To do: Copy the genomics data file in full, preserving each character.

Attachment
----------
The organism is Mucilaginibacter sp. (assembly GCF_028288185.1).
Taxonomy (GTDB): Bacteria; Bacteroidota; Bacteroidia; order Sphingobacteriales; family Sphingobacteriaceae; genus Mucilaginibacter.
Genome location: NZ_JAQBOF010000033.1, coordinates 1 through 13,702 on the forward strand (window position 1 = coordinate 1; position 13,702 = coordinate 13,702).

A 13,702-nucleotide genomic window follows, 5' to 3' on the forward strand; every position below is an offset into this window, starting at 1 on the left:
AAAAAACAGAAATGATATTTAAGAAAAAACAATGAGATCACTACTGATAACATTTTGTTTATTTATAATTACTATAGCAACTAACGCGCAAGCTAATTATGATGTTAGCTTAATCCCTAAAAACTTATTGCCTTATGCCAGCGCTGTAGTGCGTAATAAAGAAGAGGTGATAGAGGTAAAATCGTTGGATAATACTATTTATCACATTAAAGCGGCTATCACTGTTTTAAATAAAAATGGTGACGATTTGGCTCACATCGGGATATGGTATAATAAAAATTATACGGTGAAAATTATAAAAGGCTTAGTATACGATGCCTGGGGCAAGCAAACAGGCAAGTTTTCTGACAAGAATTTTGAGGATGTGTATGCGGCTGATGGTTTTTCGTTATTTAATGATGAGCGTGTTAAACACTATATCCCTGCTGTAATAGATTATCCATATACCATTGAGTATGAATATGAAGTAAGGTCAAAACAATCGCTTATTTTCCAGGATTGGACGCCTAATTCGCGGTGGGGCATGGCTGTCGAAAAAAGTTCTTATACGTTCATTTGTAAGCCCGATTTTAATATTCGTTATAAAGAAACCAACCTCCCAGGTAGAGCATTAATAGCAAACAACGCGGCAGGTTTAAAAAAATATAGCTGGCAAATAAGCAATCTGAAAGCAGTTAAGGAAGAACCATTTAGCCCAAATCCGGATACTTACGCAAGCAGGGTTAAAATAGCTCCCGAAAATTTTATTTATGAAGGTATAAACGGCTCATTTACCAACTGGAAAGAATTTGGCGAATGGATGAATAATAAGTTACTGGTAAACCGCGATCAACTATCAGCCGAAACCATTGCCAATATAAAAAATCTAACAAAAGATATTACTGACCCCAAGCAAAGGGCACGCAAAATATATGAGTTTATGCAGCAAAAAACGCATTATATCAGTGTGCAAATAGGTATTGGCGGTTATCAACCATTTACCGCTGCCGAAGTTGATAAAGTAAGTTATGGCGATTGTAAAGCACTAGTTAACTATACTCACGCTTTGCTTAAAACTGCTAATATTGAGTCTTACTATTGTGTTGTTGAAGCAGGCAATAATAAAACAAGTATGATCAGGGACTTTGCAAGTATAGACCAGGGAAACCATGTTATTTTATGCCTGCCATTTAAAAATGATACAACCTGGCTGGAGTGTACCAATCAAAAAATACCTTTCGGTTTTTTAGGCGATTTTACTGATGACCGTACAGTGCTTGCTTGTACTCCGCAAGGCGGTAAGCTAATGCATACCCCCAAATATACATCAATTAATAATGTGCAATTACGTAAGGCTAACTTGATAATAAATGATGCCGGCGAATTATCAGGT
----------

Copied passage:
The organism is Mucilaginibacter sp. (assembly GCF_028288185.1).
Taxonomy (GTDB): Bacteria; Bacteroidota; Bacteroidia; order Sphingobacteriales; family Sphingobacteriaceae; genus Mucilaginibacter.
Genome location: NZ_JAQBOF010000033.1, coordinates 1 through 13,702 on the forward strand (window position 1 = coordinate 1; position 13,702 = coordinate 13,702).

A 13,702-nucleotide genomic window follows, 5' to 3' on the forward strand; every position below is an offset into this window, starting at 1 on the left:
AAAAAACAGAAATGATATTTAAGAAAAAACAATGAGATCACTACTGATAACATTTTGTTTATTTATAATTACTATAGCAACTAACGCGCAAGCTAATTATGATGTTAGCTTAATCCCTAAAAACTTATTGCCTTATGCCAGCGCTGTAGTGCGTAATAAAGAAGAGGTGATAGAGGTAAAATCGTTGGATAATACTATTTATCACATTAAAGCGGCTATCACTGTTTTAAATAAAAATGGTGACGATTTGGCTCACATCGGGATATGGTATAATAAAAATTATACGGTGAAAATTATAAAAGGCTTAGTATACGATGCCTGGGGCAAGCAAACAGGCAAGTTTTCTGACAAGAATTTTGAGGATGTGTATGCGGCTGATGGTTTTTCGTTATTTAATGATGAGCGTGTTAAACACTATATCCCTGCTGTAATAGATTATCCATATACCATTGAGTATGAATATGAAGTAAGGTCAAAACAATCGCTTATTTTCCAGGATTGGACGCCTAATTCGCGGTGGGGCATGGCTGTCGAAAAAAGTTCTTATACGTTCATTTGTAAGCCCGATTTTAATATTCGTTATAAAGAAACCAACCTCCCAGGTAGAGCATTAATAGCAAACAACGCGGCAGGTTTAAAAAAATATAGCTGGCAAATAAGCAATCTGAAAGCAGTTAAGGAAGAACCATTTAGCCCAAATCCGGATACTTACGCAAGCAGGGTTAAAATAGCTCCCGAAAATTTTATTTATGAAGGTATAAACGGCTCATTTACCAACTGGAAAGAATTTGGCGAATGGATGAATAATAAGTTACTGGTAAACCGCGATCAACTATCAGCCGAAACCATTGCCAATATAAAAAATCTAACAAAAGATATTACTGACCCCAAGCAAAGGGCACGCAAAATATATGAGTTTATGCAGCAAAAAACGCATTATATCAGTGTGCAAATAGGTATTGGCGGTTATCAACCATTTACCGCTGCCGAAGTTGATAAAGTAAGTTATGGCGATTGTAAAGCACTAGTTAACTATACTCACGCTTTGCTTAAAACTGCTAATATTGAGTCTTACTATTGTGTTGTTGAAGCAGGCAATAATAAAACAAGTATGATCAGGGACTTTGCAAGTATAGACCAGGGAAACCATGTTATTTTATGCCTGCCATTTAAAAATGATACAACCTGGCTGGAGTGTACCAATCAAAAAATACCTTTCGGTTTTTTAGGCGATTTTACTGATGACCGTACAGTGCTTGCTTGTACTCCGCAAGGCGGTAAGCTAATGCATACCCCCAAATATACATCAATTAATAATGTGCAATTACGTAAGGCTAACTTGATAATAAATGATGCCGGCGAATTATCAGGT